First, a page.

• Gerde, H.K., Bingham, G.E., Wasik, B.A. (2012) Writing in Early Childhood Classrooms: Guidance for Best Practices. Early Childhood Education Journal 40, pp.351–359
  • Gerde, H. K., Bingham, G. E., & Pendergast, M. L. (2015). Reliability and validity of the Writing Resources and Interactions in Teaching Environments (WRITE) for preschool classrooms. Early Childhood Research Quarterly, 31, 34–46.
  • Gerde, H. K., & Bingham, G. E. (2023). Using the Science of Early Literacy to Design Professional Development for Writing. Handbook on the Science of Early Literacy, 236.
  • Graham, S., & Hebert, M. (2011). Writing to read: A meta-analysis of the impact of writing and writing instruction on reading, Harvard Educational Review, 81(4), 710–744.
  • Graham, S., Bollinger, A., Booth Olson, C., D’Aoust, C., MacArthur, C., McCutchen, D., Olinghouse, N. (2012) Teaching elementary school students to be effective writers: A practice  guide (NCEE 2012–4058). Washington, DC: National Center for Education Evaluation and Regional Assistance, Institute of Education Sciences, U.S. Department of Education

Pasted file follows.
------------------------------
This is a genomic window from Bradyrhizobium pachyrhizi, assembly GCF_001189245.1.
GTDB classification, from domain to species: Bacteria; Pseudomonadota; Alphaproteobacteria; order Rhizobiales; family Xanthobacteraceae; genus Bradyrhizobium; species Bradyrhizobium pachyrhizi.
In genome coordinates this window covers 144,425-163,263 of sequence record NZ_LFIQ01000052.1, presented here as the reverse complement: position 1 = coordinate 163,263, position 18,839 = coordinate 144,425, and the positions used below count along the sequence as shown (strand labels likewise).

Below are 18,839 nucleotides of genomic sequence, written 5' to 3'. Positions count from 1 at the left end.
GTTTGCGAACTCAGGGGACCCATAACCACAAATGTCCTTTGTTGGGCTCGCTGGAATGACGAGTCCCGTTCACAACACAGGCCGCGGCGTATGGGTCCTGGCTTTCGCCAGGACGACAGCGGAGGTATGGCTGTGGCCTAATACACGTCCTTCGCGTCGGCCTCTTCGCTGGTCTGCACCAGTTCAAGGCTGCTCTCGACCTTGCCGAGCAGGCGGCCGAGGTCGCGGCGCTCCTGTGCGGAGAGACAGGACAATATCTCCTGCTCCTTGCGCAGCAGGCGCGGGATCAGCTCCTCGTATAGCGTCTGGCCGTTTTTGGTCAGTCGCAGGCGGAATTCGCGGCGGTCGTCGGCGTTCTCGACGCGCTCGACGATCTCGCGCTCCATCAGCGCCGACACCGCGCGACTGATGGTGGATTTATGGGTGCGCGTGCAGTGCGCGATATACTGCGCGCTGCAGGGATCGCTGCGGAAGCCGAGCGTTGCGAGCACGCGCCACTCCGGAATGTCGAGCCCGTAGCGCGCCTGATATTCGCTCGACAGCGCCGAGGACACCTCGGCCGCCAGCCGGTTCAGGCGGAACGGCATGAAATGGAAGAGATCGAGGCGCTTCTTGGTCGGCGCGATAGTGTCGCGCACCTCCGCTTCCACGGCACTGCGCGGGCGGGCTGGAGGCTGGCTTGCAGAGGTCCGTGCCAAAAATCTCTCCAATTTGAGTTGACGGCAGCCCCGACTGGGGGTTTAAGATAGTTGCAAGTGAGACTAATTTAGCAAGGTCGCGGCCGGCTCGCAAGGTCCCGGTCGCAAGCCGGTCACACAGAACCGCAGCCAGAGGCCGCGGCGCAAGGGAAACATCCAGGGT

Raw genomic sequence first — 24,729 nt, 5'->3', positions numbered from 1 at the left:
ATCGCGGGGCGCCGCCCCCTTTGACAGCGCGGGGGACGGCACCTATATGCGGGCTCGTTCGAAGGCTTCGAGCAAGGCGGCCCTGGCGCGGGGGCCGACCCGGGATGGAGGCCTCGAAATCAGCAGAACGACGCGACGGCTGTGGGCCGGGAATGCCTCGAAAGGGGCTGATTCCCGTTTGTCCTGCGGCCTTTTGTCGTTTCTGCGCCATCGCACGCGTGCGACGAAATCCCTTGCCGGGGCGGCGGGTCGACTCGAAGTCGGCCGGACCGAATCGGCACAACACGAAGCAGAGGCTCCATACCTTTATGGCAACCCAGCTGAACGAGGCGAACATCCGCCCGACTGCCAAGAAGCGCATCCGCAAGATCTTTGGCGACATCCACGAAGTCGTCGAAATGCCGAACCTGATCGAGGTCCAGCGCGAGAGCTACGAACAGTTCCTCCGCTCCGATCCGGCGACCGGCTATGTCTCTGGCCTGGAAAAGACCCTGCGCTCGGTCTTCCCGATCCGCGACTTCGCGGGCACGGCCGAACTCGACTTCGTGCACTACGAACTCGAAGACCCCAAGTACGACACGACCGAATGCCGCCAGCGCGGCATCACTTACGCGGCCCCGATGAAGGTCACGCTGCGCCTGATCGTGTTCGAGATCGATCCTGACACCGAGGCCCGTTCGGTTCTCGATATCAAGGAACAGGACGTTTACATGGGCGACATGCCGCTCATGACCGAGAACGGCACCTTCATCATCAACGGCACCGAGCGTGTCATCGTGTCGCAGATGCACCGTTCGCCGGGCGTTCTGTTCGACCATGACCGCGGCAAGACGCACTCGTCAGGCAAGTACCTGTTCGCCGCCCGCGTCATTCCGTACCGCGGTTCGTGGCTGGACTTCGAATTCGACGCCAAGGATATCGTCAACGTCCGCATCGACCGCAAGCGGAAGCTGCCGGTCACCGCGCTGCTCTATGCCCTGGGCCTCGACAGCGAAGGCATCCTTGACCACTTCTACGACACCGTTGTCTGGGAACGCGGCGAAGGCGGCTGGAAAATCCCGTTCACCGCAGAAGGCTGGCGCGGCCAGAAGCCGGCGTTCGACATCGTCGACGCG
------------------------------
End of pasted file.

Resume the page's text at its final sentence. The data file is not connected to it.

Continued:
• Graham, S., Harris, K., Adkins, M. (2018) The impact of supplemental handwriting and spelling instruction with first grade students who do not acquire transcription skills as rapidly as peers: a randomized control trial Read Writ 31:1273-1294
  • Graham, S., Liu, K., Aitken, A., Ng, C., Bartlett, B., Harris, K. R., & Holzapel, J. (2018b). Balancing reading and writing instruction: A meta-analysis. Reading Research Quarterly, 53 , 2793304
  • Graham, S., Liu, K., Bartlett, B., Ng, C., Harris, K. R., Aitken, A., Barkel, A., Kavanaugh, C., & Talukdar, J. (2018c). Reading for writing: A meta-analysis of the impact of reading and reading instruction on writing. Review of Educational Research, 88 , 2433284
  • Graham S. (2020a) Reading and Writing Connections: A Commentary. In: Alves R., Limpo T., Joshi R. (eds) Reading-Writing Connections. Literacy Studies (Perspectives from Cognitive Neurosciences, Linguistics, Psychology and Education), vol 19. Springer, Cham
  • Graham, S. (2020b) The Sciences of Reading and Writing Must Become More Fully Integrated. Reading Research Quarterly, 55(S1), S35– S44
  • Graves, D. (1983) Writing: teachers and children at work Portsmouth, NH: Heinemann